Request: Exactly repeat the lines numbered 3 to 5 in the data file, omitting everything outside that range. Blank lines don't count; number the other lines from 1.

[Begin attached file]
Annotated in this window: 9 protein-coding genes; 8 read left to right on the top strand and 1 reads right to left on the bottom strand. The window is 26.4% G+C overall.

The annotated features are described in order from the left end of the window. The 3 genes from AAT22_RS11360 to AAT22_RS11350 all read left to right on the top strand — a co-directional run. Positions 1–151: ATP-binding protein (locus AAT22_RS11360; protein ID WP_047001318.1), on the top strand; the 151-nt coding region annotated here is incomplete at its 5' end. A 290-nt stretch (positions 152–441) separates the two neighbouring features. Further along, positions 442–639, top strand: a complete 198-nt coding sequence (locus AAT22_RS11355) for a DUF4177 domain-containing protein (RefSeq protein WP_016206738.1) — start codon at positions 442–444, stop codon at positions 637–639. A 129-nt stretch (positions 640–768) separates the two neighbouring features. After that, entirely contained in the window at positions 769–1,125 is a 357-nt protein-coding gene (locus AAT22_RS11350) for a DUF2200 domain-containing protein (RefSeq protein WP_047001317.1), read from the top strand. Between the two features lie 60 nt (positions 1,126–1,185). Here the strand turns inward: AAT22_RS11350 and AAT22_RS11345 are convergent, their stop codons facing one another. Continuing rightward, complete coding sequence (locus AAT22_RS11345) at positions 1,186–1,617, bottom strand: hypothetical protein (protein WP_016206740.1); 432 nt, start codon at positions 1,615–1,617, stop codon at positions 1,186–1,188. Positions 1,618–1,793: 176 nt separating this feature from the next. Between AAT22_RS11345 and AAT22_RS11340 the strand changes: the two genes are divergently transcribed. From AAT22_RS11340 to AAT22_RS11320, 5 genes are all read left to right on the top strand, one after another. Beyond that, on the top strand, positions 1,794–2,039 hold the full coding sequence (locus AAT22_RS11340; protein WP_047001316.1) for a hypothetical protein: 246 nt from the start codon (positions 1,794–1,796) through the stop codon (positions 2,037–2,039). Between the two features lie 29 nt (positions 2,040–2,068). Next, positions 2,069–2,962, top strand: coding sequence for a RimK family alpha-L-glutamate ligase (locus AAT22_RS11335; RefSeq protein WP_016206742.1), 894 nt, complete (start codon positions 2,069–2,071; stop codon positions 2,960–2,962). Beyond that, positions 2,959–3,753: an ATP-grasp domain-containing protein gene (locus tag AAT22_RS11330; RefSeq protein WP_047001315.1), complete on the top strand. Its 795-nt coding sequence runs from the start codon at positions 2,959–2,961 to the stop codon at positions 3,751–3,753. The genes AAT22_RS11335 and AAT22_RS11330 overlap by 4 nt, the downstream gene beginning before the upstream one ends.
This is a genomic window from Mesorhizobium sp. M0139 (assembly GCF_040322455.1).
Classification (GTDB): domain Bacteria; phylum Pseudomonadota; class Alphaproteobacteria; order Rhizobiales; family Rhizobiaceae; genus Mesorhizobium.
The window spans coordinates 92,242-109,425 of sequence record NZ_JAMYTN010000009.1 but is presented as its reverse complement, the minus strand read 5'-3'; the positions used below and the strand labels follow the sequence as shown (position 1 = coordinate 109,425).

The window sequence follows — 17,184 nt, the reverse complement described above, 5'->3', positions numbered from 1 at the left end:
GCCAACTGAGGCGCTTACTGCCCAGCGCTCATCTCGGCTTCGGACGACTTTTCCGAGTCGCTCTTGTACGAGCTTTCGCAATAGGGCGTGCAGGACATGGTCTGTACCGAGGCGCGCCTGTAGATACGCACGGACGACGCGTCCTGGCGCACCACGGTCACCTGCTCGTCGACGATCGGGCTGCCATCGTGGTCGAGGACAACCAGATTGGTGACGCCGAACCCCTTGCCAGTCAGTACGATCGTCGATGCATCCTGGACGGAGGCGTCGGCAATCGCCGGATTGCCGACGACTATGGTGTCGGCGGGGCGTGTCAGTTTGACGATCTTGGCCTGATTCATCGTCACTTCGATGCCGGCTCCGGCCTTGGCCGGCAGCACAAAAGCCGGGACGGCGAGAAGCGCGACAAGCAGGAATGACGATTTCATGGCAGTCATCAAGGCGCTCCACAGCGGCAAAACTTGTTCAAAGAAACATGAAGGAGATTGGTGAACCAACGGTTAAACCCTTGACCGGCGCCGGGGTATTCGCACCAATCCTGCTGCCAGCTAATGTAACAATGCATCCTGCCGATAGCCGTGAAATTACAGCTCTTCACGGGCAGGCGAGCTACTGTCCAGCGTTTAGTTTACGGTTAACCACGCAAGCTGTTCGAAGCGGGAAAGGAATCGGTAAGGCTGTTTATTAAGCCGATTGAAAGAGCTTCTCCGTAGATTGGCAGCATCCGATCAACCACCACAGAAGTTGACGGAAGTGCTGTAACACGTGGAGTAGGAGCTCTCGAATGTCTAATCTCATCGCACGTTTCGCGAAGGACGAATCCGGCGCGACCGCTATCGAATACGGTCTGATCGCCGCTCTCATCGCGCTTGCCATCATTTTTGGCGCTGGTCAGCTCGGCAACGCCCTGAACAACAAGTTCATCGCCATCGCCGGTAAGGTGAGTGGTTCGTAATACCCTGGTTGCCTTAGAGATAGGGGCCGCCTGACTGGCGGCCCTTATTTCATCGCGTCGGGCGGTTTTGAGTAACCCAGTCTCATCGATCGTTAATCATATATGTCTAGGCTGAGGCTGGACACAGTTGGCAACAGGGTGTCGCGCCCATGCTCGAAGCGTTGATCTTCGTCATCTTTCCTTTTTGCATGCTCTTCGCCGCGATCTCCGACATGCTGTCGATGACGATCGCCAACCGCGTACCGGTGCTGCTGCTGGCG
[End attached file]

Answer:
This is a genomic window from Mesorhizobium sp. M0139 (assembly GCF_040322455.1).
Classification (GTDB): domain Bacteria; phylum Pseudomonadota; class Alphaproteobacteria; order Rhizobiales; family Rhizobiaceae; genus Mesorhizobium.
The window spans coordinates 92,242-109,425 of sequence record NZ_JAMYTN010000009.1 but is presented as its reverse complement, the minus strand read 5'-3'; the positions used below and the strand labels follow the sequence as shown (position 1 = coordinate 109,425).